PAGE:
The Prime Minister: I have ruled out having another proper independent inquiry. The fact is that the Intelligence and Security Committee went into all the issues in immense detail. It had to be somewhat cryptic in its report, because the case in Operation Crevice was sub judice at that point, but it received the vast bulk of the information and is now perfectly entitled to call for anything else it needs. The Committee went into immense detail, so I believe that it would be a mistake for us to have another inquiry as if their inquiry were somehow either not proper or not independentit was both those things.
Mr. Cameron: The Prime Minister says that the ISC report will be equivalentas it wereto a full independent inquiry, but I have to say that I really do not think that is right. For all the good work the ISC does, it has limitations; it has no investigative powers, it has no investigator and it did not hear evidence from the West Yorkshire special branch. Are not those good reasons for an independent inquirynot a public inquiry, but a full independent inquiry?
The Prime Minister: Let me make one thing clear. The ISC was perfectly entitled to ask for any information it wanted. As far as I am aware, everyone gave the maximum co-operation throughout so it would be wrong to say that in some way or other the Committee did not have the information it wanted. Any information the Committee wants it can have. The ISC is headed by my right hon. Friend the Member for Torfaen (Mr. Murphy), who is a former Secretary of State for Northern Ireland, and its members have experience in the intelligence and security fieldmany of them as former Ministers. We have to be clear about the reason why people want another inquiry. I totally understand both the grief of the victims of 7/7 and their anxiety to have another inquiry, but the reason why people want another inquiry is for it to reach a different conclusion. That is understandable, but in circumstances where the ISC has had access to everything it needed, and could have access to anything else it needs, it would not be responsible for us to have a further full independent inquiry that would simply divert the Security Service, the police and others from their task of fighting terrorism.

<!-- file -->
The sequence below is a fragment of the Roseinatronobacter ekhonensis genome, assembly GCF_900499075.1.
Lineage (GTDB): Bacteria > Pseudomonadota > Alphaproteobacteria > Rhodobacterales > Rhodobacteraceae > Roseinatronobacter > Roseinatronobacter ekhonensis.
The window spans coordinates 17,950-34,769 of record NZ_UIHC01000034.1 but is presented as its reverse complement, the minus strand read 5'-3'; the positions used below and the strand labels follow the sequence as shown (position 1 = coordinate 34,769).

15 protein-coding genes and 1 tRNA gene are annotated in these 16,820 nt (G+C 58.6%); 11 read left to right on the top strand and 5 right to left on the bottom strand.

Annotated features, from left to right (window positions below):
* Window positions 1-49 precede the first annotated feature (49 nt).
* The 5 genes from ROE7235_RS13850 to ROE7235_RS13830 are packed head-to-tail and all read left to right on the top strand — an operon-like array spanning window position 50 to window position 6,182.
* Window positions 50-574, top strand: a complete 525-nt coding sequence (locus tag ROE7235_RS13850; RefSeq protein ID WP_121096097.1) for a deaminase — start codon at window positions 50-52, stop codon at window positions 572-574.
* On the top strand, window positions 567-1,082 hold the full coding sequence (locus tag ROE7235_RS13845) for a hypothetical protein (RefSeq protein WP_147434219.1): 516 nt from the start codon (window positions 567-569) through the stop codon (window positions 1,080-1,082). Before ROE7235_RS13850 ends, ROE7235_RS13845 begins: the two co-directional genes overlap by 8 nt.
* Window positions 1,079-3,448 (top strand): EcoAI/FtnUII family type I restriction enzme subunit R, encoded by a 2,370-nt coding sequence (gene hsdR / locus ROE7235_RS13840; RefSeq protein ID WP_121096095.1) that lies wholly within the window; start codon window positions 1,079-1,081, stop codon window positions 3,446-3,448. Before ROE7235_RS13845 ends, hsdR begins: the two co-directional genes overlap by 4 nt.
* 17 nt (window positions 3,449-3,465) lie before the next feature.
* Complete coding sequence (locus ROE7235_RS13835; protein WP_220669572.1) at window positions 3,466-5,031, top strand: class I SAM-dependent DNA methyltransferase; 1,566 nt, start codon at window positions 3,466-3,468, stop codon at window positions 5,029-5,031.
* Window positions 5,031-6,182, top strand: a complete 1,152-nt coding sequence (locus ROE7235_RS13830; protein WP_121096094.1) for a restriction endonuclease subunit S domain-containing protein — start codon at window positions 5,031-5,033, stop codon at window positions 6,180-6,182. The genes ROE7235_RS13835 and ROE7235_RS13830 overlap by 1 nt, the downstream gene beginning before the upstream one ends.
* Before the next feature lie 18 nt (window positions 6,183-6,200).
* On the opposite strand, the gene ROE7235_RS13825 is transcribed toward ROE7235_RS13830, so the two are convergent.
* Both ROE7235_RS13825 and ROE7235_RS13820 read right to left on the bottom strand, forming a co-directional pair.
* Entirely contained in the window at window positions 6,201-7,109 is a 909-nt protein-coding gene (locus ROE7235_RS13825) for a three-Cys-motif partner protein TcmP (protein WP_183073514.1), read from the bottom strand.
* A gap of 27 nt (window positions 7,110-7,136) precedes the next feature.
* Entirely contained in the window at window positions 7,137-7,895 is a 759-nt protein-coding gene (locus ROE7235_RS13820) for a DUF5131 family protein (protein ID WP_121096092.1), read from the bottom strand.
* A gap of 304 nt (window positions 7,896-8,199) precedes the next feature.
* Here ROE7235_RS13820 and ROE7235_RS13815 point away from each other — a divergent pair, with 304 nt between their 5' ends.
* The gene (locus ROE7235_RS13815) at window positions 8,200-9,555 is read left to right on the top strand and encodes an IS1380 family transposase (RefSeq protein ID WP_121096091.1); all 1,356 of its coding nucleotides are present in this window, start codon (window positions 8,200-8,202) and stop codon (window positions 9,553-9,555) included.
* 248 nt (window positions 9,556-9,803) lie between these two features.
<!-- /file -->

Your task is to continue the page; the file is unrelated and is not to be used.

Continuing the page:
I have to disagree with the Prime Minister. The reason why people want an independent inquiry is the scale of what happened in London on 7 July, when 52 people were murdered and 700 were injured. The reason why people want a full inquiry is to get to the truth [ Interruption. ] It is important. In the
case of the intelligence failures before the Iraq war, yes, there was an ISC inquiry but the Prime Minister ordered the Butler inquiry as well. Is it not equally important to get to the truth in this case, too?
The Prime Minister: I am afraid that what I object to is the idea that somehow there has been an attempt not to provide the truth up to now. I do not believe for a single instant that the ISC did not get to the truth; indeed, it had the information revealed in Operation Crevice before it and looked into it in immense detail. Some of what has appeared in the media is, frankly, misleading and wrong; what the shadow Home Secretary has been saying is also wrongI think that he said in a newspaper article the other day that MI5 and the security services had been starved of resources after 9/11. That is simply not correct. The budget has been doubled and we have dramatically increased the number of people working for our security services.
The whole point is that those people do an immensely difficult task. They went along to the ISC; the then head of MI5 gave evidence three times and special branch gave evidenceagain contrary to what the shadow Home Secretary has said. The Committee was able to call for whatever information it wanted. If we now say, effectively, that the ISC inquiry was not adequate and if we hold another inquiry, I have to tell the right hon. Gentleman that we shall simply cause great anxiety and difficulty in the service and we shall not get any more truthbecause the truth is there in the ISC; what we shall do is undermine support for our security services and I am not prepared to do that.